Overcoming the impossible in the dry hills of Kenya

Sometimes, a problem is so formidable that it’s hard ever to imagine a solution for it. This may have been how families felt in Parkishon, Northern Kenya before FH convinced them they could overcome once very essential problem: access to clean water.

Eight hours. That’s how long Parkishon’s women and children used to walk to get water. They would leave before dawn and return after dusk, forming a meandering caravan of donkeys loaded with jerrycans. This day-long affair, which had to be repeated every three days, was life for the people of Parkishon eight months out of the year. (The other four months were the wet season, when water naturally collected in depressions on the ground closer to home.)

During those long walks, danger lurked along the road in the form of bandits and wild animals also desperate for water. In 2009, one school girl was killed on her way to fetch water, and a boy died in a separate incident–both of gunshot wounds.

“Parkishon” means “beginning of a new life.”

It’s a common misconception that new school buildings, new wells and physical infrastructure will bring a community out of poverty. In fact, it is the vision and hope brought by FH staff that can help a community experience new life.

Community leaders in Parkishon told FH staff that their primary need was to have accessible water.

“Initially, the community did not have hope that they could tackle such a huge issue,” said FH field staff member Zipporah Muhoro (above, in yellow). “But with constant training, urging and prodding, they established a Water Users group whose leaders were trained in proposal writing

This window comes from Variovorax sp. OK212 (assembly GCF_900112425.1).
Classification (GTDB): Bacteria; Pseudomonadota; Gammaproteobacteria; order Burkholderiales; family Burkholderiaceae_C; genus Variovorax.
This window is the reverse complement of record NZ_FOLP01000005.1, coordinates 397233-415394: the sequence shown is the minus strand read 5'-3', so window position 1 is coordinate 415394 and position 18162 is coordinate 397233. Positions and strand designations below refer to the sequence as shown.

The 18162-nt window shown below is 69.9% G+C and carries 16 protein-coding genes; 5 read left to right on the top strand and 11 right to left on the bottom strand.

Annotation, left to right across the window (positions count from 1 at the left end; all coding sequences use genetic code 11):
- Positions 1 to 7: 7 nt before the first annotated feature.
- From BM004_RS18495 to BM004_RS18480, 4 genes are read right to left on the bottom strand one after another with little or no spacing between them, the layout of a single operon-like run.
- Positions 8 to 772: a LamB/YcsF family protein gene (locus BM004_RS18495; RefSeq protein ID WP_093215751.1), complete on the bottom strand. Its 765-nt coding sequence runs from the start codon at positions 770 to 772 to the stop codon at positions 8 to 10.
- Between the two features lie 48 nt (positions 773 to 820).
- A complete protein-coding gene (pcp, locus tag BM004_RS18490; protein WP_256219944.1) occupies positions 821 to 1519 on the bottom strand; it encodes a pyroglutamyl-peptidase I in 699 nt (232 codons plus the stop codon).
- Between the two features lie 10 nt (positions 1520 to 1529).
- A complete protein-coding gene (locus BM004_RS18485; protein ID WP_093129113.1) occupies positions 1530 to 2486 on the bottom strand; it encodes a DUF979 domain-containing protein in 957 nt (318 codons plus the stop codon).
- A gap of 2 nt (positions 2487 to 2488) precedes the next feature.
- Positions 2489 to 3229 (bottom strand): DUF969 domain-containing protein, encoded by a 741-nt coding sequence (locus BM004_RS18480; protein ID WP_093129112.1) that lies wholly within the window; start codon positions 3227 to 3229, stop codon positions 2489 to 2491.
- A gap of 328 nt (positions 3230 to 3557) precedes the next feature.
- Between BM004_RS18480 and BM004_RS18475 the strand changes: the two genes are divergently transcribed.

and fund-management topics.”

FH worked with the community to outline ways of solving the water problem, and the community itself wrote and submitted several proposals which received funding from other humanitarian organizations, including Christian Community Services (CCS).

Before long, two massive water-catchment systems appeared–structures that will be filled temporarily by CCS, until the rainy season arrives in November.

When the rainy season arrives in November, the water catchments are expected to collect enough rainwater to carry all 219 families in Parkishon through the next dry season.

While FH didn’t pay for the construction of these water catchments, the vision and hope provided through FH staff proved invaluable to community leaders in Parkishon. The community now is forming a Water Users Committee to raise revenue from the water and open up more opportunities for government assistance.

Physical improvements already can be seen. The most recent government survey in Parkishon showed malnutrition rates declining thanks to the clean, accessible water.

“When we are sleeping, Guyo [FH staff] wakes us up,” says Ruth Naperian, the treasurer of the Water Users Committee, explaining the value of encouragement received from FH staff.

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